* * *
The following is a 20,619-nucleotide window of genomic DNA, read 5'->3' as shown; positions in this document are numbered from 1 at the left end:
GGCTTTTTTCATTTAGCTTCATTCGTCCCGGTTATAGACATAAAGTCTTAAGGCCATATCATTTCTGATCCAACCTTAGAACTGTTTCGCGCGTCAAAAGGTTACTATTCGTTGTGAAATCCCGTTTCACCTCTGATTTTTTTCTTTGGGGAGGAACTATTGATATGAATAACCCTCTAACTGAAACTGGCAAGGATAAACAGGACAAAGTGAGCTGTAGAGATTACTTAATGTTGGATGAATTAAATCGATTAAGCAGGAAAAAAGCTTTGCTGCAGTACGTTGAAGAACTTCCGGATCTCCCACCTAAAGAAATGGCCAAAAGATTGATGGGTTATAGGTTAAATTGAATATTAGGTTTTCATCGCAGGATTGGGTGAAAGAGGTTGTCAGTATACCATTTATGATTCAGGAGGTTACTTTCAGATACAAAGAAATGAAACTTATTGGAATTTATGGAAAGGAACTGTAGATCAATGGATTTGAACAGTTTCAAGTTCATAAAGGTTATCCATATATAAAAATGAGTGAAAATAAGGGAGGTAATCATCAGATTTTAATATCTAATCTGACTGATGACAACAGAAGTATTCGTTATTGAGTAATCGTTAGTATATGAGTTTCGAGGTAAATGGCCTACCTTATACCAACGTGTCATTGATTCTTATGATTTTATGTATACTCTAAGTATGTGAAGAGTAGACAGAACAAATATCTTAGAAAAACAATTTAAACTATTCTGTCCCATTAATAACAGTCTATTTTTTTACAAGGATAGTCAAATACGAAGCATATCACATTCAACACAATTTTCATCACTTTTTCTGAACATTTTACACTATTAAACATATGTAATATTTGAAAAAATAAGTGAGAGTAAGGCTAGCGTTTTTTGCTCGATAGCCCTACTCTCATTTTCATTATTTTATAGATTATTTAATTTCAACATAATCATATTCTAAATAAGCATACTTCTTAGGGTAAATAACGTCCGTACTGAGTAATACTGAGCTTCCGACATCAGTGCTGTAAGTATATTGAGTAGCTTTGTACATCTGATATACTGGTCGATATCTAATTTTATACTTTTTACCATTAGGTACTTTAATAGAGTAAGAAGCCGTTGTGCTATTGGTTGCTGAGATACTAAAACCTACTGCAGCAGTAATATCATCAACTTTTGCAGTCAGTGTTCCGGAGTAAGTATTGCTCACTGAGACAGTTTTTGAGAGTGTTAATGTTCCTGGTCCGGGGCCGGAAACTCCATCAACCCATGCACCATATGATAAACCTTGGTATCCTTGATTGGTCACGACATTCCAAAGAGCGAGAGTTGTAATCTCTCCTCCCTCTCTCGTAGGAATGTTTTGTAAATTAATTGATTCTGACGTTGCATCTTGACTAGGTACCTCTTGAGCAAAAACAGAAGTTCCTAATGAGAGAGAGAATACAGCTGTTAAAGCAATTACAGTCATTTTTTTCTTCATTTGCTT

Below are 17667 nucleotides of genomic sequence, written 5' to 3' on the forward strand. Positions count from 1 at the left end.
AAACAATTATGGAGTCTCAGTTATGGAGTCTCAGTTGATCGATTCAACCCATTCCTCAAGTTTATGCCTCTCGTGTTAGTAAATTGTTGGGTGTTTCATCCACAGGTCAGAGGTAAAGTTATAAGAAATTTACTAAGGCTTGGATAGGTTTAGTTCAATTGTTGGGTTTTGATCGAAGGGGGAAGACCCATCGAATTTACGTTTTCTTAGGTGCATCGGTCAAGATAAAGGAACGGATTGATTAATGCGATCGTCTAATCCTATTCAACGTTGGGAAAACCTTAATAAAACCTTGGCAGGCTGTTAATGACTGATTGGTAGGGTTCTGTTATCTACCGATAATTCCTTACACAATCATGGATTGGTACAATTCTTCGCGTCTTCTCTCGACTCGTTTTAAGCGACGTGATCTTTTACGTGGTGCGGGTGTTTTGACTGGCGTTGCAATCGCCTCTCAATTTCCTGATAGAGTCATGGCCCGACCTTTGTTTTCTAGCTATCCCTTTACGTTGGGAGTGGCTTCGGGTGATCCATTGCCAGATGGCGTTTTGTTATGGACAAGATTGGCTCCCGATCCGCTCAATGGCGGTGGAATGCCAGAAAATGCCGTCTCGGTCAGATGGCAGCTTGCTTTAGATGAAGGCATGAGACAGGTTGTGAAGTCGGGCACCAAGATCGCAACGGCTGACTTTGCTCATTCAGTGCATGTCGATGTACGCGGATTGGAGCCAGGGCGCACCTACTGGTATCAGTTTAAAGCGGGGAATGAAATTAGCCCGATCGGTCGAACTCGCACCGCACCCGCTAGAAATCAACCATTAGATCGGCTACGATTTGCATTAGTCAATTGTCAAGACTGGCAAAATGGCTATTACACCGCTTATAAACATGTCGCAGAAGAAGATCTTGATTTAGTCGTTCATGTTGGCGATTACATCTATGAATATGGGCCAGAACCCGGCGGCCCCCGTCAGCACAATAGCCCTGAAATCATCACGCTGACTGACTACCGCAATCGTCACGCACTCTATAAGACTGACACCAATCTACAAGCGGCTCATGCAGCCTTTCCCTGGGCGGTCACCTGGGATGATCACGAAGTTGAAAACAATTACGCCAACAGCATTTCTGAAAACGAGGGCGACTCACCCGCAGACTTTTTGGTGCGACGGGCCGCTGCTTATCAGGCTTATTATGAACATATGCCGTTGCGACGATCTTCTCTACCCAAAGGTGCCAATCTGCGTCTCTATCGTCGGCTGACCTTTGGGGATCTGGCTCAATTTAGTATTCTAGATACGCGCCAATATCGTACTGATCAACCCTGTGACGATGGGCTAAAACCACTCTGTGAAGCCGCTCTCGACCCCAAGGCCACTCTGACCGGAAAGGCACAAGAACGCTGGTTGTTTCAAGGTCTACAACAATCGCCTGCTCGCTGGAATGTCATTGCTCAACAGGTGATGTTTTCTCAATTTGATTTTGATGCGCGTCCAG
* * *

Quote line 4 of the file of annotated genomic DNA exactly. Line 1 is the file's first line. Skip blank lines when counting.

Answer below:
AAACAATTATGGAGTCTCAGTTATGGAGTCTCAGTTGATCGATTCAACCCATTCCTCAAGTTTATGCCTCTCGTGTTAGTAAATTGTTGGGTGTTTCATCCACAGGTCAGAGGTAAAGTTATAAGAAATTTACTAAGGCTTGGATAGGTTTAGTTCAATTGTTGGGTTTTGATCGAAGGGGGAAGACCCATCGAATTTACGTTTTCTTAGGTGCATCGGTCAAGATAAAGGAACGGATTGATTAATGCGATCGTCTAATCCTATTCAACGTTGGGAAAACCTTAATAAAACCTTGGCAGGCTGTTAATGACTGATTGGTAGGGTTCTGTTATCTACCGATAATTCCTTACACAATCATGGATTGGTACAATTCTTCGCGTCTTCTCTCGACTCGTTTTAAGCGACGTGATCTTTTACGTGGTGCGGGTGTTTTGACTGGCGTTGCAATCGCCTCTCAATTTCCTGATAGAGTCATGGCCCGACCTTTGTTTTCTAGCTATCCCTTTACGTTGGGAGTGGCTTCGGGTGATCCATTGCCAGATGGCGTTTTGTTATGGACAAGATTGGCTCCCGATCCGCTCAATGGCGGTGGAATGCCAGAAAATGCCGTCTCGGTCAGATGGCAGCTTGCTTTAGATGAAGGCATGAGACAGGTTGTGAAGTCGGGCACCAAGATCGCAACGGCTGACTTTGCTCATTCAGTGCATGTCGATGTACGCGGATTGGAGCCAGGGCGCACCTACTGGTATCAGTTTAAAGCGGGGAATGAAATTAGCCCGATCGGTCGAACTCGCACCGCACCCGCTAGAAATCAACCATTAGATCGGCTACGATTTGCATTAGTCAATTGTCAAGACTGGCAAAATGGCTATTACACCGCTTATAAACATGTCGCAGAAGAAGATCTTGATTTAGTCGTTCATGTTGGCGATTACATCTATGAATATGGGCCAGAACCCGGCGGCCCCCGTCAGCACAATAGCCCTGAAATCATCACGCTGACTGACTACCGCAATCGTCACGCACTCTATAAGACTGACACCAATCTACAAGCGGCTCATGCAGCCTTTCCCTGGGCGGTCACCTGGGATGATCACGAAGTTGAAAACAATTACGCCAACAGCATTTCTGAAAACGAGGGCGACTCACCCGCAGACTTTTTGGTGCGACGGGCCGCTGCTTATCAGGCTTATTATGAACATATGCCGTTGCGACGATCTTCTCTACCCAAAGGTGCCAATCTGCGTCTCTATCGTCGGCTGACCTTTGGGGATCTGGCTCAATTTAGTATTCTAGATACGCGCCAATATCGTACTGATCAACCCTGTGACGATGGGCTAAAACCACTCTGTGAAGCCGCTCTCGACCCCAAGGCCACTCTGACCGGAAAGGCACAAGAACGCTGGTTGTTTCAAGGTCTACAACAATCGCCTGCTCGCTGGAATGTCATTGCTCAACAGGTGATGTTTTCTCAATTTGATTTTGATGCGCGTCCAG